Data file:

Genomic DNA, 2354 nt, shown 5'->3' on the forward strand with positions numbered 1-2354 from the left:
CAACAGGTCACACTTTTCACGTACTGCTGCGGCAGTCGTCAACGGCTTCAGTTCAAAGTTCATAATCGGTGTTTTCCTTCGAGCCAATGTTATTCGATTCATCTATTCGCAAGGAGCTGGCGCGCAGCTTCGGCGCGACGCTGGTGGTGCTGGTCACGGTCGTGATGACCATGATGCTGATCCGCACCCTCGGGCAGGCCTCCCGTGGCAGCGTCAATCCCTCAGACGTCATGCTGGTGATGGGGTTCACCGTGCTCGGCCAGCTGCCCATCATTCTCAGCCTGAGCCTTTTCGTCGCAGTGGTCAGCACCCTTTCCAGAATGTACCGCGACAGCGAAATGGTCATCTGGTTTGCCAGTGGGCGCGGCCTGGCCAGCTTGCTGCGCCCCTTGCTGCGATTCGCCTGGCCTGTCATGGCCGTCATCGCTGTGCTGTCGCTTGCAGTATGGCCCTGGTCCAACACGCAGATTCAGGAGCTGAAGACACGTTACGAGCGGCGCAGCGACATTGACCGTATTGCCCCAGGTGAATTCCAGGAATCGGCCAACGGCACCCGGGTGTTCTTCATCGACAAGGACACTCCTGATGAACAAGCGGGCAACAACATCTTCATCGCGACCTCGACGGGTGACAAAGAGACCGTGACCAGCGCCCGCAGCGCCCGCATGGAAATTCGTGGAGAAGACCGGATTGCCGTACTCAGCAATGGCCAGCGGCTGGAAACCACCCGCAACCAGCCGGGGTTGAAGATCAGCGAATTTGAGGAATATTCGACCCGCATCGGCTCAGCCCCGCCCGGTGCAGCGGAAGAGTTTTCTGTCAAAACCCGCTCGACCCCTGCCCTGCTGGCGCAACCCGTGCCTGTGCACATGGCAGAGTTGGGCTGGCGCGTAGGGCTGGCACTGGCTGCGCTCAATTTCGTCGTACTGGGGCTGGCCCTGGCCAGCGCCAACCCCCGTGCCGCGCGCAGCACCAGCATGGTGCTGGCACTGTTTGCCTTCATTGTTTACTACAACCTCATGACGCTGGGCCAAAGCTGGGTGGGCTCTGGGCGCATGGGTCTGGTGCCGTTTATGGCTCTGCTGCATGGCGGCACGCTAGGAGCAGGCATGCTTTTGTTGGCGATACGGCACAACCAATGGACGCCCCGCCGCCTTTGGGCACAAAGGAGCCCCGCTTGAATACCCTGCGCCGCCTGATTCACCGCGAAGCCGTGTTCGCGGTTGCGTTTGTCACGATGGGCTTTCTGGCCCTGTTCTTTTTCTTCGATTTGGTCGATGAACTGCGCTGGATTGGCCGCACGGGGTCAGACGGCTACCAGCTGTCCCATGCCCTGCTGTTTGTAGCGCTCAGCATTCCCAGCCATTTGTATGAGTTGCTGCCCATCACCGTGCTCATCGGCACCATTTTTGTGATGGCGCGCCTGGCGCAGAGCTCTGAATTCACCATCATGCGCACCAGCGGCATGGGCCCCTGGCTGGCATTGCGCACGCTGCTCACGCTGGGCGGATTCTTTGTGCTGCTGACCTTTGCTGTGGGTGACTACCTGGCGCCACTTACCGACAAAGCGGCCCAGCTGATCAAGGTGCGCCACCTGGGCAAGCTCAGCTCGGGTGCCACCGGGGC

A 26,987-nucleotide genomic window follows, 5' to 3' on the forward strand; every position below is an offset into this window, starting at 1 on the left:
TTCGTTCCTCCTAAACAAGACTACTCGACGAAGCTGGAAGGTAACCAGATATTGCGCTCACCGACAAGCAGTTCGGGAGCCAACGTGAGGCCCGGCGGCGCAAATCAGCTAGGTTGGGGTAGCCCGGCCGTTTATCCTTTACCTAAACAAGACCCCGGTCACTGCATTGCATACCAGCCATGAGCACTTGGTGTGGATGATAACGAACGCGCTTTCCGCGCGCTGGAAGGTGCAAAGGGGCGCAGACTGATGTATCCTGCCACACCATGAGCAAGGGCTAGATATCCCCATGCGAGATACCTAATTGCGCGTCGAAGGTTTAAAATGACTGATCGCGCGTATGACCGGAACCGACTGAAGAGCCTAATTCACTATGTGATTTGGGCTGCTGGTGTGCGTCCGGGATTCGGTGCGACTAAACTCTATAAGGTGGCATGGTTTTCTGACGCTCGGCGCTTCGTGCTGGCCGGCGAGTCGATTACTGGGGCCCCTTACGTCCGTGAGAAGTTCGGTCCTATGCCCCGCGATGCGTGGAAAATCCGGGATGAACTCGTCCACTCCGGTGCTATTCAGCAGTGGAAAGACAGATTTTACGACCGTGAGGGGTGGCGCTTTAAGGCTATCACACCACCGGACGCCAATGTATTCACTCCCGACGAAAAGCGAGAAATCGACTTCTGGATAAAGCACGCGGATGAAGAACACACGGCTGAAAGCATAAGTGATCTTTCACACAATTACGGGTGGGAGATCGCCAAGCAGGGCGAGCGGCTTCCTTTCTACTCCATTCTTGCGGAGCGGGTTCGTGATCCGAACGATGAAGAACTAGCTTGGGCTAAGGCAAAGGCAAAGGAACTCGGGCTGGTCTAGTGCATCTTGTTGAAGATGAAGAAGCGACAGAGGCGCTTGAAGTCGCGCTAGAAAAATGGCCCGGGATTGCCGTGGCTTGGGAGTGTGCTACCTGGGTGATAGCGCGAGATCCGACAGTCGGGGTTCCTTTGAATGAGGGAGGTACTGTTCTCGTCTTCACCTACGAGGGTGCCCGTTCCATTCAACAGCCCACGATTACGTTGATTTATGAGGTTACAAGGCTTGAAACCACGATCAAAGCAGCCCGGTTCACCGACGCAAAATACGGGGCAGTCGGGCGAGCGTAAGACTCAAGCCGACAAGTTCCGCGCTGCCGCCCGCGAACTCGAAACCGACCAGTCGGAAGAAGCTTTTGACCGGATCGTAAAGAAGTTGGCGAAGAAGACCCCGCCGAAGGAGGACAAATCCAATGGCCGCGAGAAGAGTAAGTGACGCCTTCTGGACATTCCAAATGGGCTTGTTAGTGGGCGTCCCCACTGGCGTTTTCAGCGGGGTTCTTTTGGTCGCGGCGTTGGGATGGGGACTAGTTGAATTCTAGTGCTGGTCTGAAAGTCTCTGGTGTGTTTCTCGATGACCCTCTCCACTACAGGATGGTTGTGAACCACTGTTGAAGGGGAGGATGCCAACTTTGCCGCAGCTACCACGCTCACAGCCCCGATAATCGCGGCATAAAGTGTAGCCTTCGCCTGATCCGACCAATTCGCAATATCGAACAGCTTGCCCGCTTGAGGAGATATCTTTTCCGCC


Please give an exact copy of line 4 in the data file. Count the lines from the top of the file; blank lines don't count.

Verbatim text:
TTCGTTCCTCCTAAACAAGACTACTCGACGAAGCTGGAAGGTAACCAGATATTGCGCTCACCGACAAGCAGTTCGGGAGCCAACGTGAGGCCCGGCGGCGCAAATCAGCTAGGTTGGGGTAGCCCGGCCGTTTATCCTTTACCTAAACAAGACCCCGGTCACTGCATTGCATACCAGCCATGAGCACTTGGTGTGGATGATAACGAACGCGCTTTCCGCGCGCTGGAAGGTGCAAAGGGGCGCAGACTGATGTATCCTGCCACACCATGAGCAAGGGCTAGATATCCCCATGCGAGATACCTAATTGCGCGTCGAAGGTTTAAAATGACTGATCGCGCGTATGACCGGAACCGACTGAAGAGCCTAATTCACTATGTGATTTGGGCTGCTGGTGTGCGTCCGGGATTCGGTGCGACTAAACTCTATAAGGTGGCATGGTTTTCTGACGCTCGGCGCTTCGTGCTGGCCGGCGAGTCGATTACTGGGGCCCCTTACGTCCGTGAGAAGTTCGGTCCTATGCCCCGCGATGCGTGGAAAATCCGGGATGAACTCGTCCACTCCGGTGCTATTCAGCAGTGGAAAGACAGATTTTACGACCGTGAGGGGTGGCGCTTTAAGGCTATCACACCACCGGACGCCAATGTATTCACTCCCGACGAAAAGCGAGAAATCGACTTCTGGATAAAGCACGCGGATGAAGAACACACGGCTGAAAGCATAAGTGATCTTTCACACAATTACGGGTGGGAGATCGCCAAGCAGGGCGAGCGGCTTCCTTTCTACTCCATTCTTGCGGAGCGGGTTCGTGATCCGAACGATGAAGAACTAGCTTGGGCTAAGGCAAAGGCAAAGGAACTCGGGCTGGTCTAGTGCATCTTGTTGAAGATGAAGAAGCGACAGAGGCGCTTGAAGTCGCGCTAGAAAAATGGCCCGGGATTGCCGTGGCTTGGGAGTGTGCTACCTGGGTGATAGCGCGAGATCCGACAGTCGGGGTTCCTTTGAATGAGGGAGGTACTGTTCTCGTCTTCACCTACGAGGGTGCCCGTTCCATTCAACAGCCCACGATTACGTTGATTTATGAGGTTACAAGGCTTGAAACCACGATCAAAGCAGCCCGGTTCACCGACGCAAAATACGGGGCAGTCGGGCGAGCGTAAGACTCAAGCCGACAAGTTCCGCGCTGCCGCCCGCGAACTCGAAACCGACCAGTCGGAAGAAGCTTTTGACCGGATCGTAAAGAAGTTGGCGAAGAAGACCCCGCCGAAGGAGGACAAATCCAATGGCCGCGAGAAGAGTAAGTGACGCCTTCTGGACATTCCAAATGGGCTTGTTAGTGGGCGTCCCCACTGGCGTTTTCAGCGGGGTTCTTTTGGTCGCGGCGTTGGGATGGGGACTAGTTGAATTCTAGTGCTGGTCTGAAAGTCTCTGGTGTGTTTCTCGATGACCCTCTCCACTACAGGATGGTTGTGAACCACTGTTGAAGGGGAGGATGCCAACTTTGCCGCAGCTACCACGCTCACAGCCCCGATAATCGCGGCATAAAGTGTAGCCTTCGCCTGATCCGACCAATTCGCAATATCGAACAGCTTGCCCGCTTGAGGAGATATCTTTTCCGCC